|From:||Daniel Andreasson <noldo@...>|
|Date:||Friday, November 5, 1999, 22:44|
> > Then what's wrong about putting 'nai' at the front?
> > It sounds a lot better to me.=20
> It's a question of which we want to emphasize: the wish or the
> language? As this is a shirt on conlangs, I'd suggest the
> language. Further, the "wish" concept is fairly buried in the
> idiomatic English original: Your language goes here.
Ok then. It's just that not putting 'nai' at the front sounds
unfamiliar to my leaf-shaped ears, but I see your point.=20
> "Here" doesn't need an antecedent - it means "the area around me, the
> speaker" (but can be narrowed with some sort of subordinate phrase or
> clause). While words like "I" and "you" are usually called pronouns,
> they don't have the problem specific to pronouns and no other parts of
> speech - pronouns need something else to establish what they really
> mean. "That" can stand for any noun, even an entire clause. "It" works
> the same way. "Here" does not have this problem.
Well, I thought that was what you meant. I just didn't know
why you wrote it.
> By this logic, Ro'men wouldn't be declined either - notice the "men"
> at the end - I don't have the refs in front of me, but I'd be willing
> to bet it is the same stem. So presence of "men" does not by itself
> indicate an implicit locative *case* (note the distinction - the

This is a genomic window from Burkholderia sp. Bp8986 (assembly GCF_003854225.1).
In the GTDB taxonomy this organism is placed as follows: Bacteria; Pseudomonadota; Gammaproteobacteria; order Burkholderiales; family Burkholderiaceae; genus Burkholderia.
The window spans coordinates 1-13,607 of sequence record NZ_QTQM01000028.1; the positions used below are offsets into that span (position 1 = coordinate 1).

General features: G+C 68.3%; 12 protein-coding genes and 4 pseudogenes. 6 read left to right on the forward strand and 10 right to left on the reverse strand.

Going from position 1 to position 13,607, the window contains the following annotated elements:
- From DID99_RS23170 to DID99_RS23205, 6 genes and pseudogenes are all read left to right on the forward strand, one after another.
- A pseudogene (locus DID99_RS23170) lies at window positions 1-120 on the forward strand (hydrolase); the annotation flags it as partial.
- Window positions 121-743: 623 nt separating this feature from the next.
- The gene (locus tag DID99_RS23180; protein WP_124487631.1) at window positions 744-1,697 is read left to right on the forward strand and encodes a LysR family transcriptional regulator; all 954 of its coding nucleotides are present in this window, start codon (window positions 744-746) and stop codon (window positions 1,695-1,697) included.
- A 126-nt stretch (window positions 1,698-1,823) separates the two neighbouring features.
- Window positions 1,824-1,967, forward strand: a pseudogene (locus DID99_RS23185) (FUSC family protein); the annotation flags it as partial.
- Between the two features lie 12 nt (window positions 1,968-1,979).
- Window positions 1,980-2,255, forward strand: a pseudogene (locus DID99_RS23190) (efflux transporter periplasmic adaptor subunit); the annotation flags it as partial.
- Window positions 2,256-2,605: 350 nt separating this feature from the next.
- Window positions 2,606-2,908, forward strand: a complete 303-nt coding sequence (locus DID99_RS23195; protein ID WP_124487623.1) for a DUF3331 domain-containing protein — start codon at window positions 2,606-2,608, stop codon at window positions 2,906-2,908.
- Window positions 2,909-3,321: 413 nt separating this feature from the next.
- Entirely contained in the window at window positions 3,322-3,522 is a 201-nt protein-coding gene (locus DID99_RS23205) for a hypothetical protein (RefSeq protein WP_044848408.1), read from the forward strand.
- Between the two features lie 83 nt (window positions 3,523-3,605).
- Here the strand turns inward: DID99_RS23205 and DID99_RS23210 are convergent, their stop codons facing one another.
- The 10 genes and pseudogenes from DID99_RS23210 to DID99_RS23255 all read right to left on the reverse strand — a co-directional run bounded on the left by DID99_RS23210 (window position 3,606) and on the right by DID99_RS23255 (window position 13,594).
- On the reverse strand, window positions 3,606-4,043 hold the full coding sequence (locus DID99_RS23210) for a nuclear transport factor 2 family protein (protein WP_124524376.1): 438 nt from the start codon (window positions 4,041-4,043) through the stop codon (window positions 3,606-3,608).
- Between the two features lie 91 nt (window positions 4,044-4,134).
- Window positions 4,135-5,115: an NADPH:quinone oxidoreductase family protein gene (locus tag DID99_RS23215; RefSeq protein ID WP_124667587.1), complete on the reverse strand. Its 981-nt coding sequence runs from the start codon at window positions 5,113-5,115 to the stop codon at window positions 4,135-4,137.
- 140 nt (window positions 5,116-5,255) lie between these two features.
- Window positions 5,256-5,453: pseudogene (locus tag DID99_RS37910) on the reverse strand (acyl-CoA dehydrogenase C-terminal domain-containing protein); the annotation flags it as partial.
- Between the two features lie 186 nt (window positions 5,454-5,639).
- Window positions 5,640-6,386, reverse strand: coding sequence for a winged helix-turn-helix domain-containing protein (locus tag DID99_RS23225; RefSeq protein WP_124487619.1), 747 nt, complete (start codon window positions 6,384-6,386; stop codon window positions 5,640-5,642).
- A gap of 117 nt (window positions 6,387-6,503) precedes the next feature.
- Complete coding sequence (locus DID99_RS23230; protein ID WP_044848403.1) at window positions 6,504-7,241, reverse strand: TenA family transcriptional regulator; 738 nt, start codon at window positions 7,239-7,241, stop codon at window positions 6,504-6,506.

> locative case is used for indicating location - it is not itself the
> way you make something *into* a location).
Yes, but Roomen is a noun (or proper noun).=20
I've always thought that 'here' is an adverb, which is used=20
as a space adverbial (or whatever the English term is).=20
Maybe I'm too much into Swedish grammar.
> No - this was mostly me being sloppy and annoyed at the whole
> "sinome/sinomesse" question - I know, I should just relax.
Well, the whole sinome(sse) thing is getting kinda ridiculous=20
by now. :)
> > Why 'vala' and not 'vilya'? And why 'hyarmen' in the beginning?=20
> hyarmen is another stupid mistake - should be malta, of course. In
> Quenya, vala is "v", while "vilya" is known as "wilya" and used for
D'oh on me too.
> > > Again, I suggest sinomesse, which adds:
> > > esse (again, may be nuquema) e
> > We'll see about that... :)=20
> Yes :-)
Ok. You tell me that 'sinome' isn't an adverb and if it
really is a pronoun, then you can have your '-esse'. :)
> Just to see if I can start something else:-) consider:
> "Brookshire" (that's me)
> Brook - Q nelle
> Shire - land - Q ardo (no word for "shire" :-)
> Drop the last e in nelle to form the compound "nellardo".
Mmm... Nellardo. That's nice.=20
'Daniel' means 'God is my judge'. Try and make a nice
Quenya name out of that and you can have the phrase
'Brook Conner rules!' on the t-shirt as well. ;)
/ Daniel Andreasson